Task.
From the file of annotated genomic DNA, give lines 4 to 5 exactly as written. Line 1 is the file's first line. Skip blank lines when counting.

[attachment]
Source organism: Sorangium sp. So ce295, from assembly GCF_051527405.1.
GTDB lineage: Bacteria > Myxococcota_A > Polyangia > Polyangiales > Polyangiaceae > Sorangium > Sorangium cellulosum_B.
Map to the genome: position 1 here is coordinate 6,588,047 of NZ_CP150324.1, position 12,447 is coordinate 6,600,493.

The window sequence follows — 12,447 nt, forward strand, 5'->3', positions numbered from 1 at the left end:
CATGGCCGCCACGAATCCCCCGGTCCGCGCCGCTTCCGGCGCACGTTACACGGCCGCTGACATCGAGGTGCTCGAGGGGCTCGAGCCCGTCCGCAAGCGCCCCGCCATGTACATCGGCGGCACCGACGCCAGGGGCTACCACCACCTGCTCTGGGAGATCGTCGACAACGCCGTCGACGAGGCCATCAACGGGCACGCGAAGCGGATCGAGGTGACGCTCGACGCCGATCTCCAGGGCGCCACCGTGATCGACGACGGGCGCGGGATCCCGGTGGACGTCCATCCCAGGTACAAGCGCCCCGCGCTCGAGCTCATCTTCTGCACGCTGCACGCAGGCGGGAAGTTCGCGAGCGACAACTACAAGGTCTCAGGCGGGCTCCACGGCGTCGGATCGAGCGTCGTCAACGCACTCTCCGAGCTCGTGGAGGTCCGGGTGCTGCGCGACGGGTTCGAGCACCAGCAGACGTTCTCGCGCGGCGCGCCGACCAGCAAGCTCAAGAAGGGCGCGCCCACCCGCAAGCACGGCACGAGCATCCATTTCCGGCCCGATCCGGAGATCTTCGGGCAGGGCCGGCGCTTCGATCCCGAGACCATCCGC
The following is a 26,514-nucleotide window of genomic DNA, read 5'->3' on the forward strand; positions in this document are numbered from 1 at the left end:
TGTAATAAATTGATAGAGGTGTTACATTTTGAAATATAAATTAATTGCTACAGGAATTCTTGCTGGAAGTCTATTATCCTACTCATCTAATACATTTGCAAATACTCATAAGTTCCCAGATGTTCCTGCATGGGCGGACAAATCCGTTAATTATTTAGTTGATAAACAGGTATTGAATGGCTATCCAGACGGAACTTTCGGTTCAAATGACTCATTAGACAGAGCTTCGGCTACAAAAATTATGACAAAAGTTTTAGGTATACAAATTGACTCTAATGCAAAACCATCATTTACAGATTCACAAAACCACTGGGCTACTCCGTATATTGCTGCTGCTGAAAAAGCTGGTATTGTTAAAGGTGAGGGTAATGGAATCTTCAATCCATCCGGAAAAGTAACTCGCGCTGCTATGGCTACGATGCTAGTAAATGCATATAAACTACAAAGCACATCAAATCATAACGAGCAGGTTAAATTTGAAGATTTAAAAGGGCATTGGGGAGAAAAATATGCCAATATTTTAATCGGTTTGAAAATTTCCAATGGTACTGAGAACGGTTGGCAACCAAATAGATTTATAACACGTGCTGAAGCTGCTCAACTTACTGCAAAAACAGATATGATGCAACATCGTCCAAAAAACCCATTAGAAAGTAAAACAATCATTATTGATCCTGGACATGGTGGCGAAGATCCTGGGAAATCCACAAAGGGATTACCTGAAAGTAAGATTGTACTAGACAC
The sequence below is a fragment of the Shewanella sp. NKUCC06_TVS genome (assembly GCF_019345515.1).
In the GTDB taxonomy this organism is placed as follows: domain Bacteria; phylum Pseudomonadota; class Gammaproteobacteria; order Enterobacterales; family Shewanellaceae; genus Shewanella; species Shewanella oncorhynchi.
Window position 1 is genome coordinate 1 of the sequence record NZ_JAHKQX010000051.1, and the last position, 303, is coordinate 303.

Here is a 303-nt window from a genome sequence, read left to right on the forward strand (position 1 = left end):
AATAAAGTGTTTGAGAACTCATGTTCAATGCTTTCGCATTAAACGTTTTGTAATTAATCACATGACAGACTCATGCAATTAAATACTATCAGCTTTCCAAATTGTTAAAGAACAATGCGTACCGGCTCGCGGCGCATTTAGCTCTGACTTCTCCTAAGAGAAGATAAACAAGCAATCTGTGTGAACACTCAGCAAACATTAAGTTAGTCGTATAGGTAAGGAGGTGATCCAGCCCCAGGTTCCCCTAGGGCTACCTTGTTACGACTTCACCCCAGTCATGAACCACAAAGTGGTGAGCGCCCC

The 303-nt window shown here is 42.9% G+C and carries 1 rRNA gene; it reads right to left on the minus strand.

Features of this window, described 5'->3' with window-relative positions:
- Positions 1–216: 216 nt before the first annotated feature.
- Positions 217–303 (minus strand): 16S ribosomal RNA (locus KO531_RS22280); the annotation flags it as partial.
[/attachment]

The window sequence follows — 12,447 nt, forward strand, 5'->3', positions numbered from 1 at the left end:
CATGGCCGCCACGAATCCCCCGGTCCGCGCCGCTTCCGGCGCACGTTACACGGCCGCTGACATCGAGGTGCTCGAGGGGCTCGAGCCCGTCCGCAAGCGCCCCGCCATGTACATCGGCGGCACCGACGCCAGGGGCTACCACCACCTGCTCTGGGAGATCGTCGACAACGCCGTCGACGAGGCCATCAACGGGCACGCGAAGCGGATCGAGGTGACGCTCGACGCCGATCTCCAGGGCGCCACCGTGATCGACGACGGGCGCGGGATCCCGGTGGACGTCCATCCCAGGTACAAGCGCCCCGCGCTCGAGCTCATCTTCTGCACGCTGCACGCAGGCGGGAAGTTCGCGAGCGACAACTACAAGGTCTCAGGCGGGCTCCACGGCGTCGGATCGAGCGTCGTCAACGCACTCTCCGAGCTCGTGGAGGTCCGGGTGCTGCGCGACGGGTTCGAGCACCAGCAGACGTTCTCGCGCGGCGCGCCGACCAGCAAGCTCAAGAAGGGCGCGCCCACCCGCAAGCACGGCACGAGCATCCATTTCCGGCCCGATCCGGAGATCTTCGGGCAGGGCCGGCGCTTCGATCCCGAGACCATCCGC